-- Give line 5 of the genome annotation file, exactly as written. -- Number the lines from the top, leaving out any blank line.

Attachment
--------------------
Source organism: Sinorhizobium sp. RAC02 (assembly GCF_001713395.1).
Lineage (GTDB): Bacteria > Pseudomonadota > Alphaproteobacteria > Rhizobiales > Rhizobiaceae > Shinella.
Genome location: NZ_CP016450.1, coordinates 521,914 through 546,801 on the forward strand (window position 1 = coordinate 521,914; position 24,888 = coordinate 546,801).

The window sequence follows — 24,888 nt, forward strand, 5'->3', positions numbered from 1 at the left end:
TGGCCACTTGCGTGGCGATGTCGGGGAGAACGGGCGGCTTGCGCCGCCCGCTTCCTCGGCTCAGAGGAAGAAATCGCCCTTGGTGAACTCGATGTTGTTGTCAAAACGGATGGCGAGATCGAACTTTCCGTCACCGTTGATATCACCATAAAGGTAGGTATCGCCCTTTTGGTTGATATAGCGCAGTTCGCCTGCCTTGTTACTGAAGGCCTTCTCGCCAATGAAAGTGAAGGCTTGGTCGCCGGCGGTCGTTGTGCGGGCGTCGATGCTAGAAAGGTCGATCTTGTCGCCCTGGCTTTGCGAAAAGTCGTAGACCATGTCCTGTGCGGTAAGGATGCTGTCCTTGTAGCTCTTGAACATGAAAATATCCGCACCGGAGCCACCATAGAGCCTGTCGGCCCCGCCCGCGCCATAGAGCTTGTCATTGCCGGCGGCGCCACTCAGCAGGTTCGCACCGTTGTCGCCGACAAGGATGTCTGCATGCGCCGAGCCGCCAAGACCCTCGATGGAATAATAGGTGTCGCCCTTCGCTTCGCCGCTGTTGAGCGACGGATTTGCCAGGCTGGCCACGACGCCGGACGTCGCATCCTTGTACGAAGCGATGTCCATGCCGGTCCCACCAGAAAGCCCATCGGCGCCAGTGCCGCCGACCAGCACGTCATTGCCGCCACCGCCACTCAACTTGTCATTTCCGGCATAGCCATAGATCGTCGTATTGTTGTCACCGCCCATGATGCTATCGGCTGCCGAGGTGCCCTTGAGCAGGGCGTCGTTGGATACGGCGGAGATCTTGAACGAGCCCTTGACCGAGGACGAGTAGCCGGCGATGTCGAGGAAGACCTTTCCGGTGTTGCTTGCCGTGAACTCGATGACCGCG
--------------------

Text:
TGGCCACTTGCGTGGCGATGTCGGGGAGAACGGGCGGCTTGCGCCGCCCGCTTCCTCGGCTCAGAGGAAGAAATCGCCCTTGGTGAACTCGATGTTGTTGTCAAAACGGATGGCGAGATCGAACTTTCCGTCACCGTTGATATCACCATAAAGGTAGGTATCGCCCTTTTGGTTGATATAGCGCAGTTCGCCTGCCTTGTTACTGAAGGCCTTCTCGCCAATGAAAGTGAAGGCTTGGTCGCCGGCGGTCGTTGTGCGGGCGTCGATGCTAGAAAGGTCGATCTTGTCGCCCTGGCTTTGCGAAAAGTCGTAGACCATGTCCTGTGCGGTAAGGATGCTGTCCTTGTAGCTCTTGAACATGAAAATATCCGCACCGGAGCCACCATAGAGCCTGTCGGCCCCGCCCGCGCCATAGAGCTTGTCATTGCCGGCGGCGCCACTCAGCAGGTTCGCACCGTTGTCGCCGACAAGGATGTCTGCATGCGCCGAGCCGCCAAGACCCTCGATGGAATAATAGGTGTCGCCCTTCGCTTCGCCGCTGTTGAGCGACGGATTTGCCAGGCTGGCCACGACGCCGGACGTCGCATCCTTGTACGAAGCGATGTCCATGCCGGTCCCACCAGAAAGCCCATCGGCGCCAGTGCCGCCGACCAGCACGTCATTGCCGCCACCGCCACTCAACTTGTCATTTCCGGCATAGCCATAGATCGTCGTATTGTTGTCACCGCCCATGATGCTATCGGCTGCCGAGGTGCCCTTGAGCAGGGCGTCGTTGGATACGGCGGAGATCTTGAACGAGCCCTTGACCGAGGACGAGTAGCCGGCGATGTCGAGGAAGACCTTTCCGGTGTTGCTTGCCGTGAACTCGATGACCGCG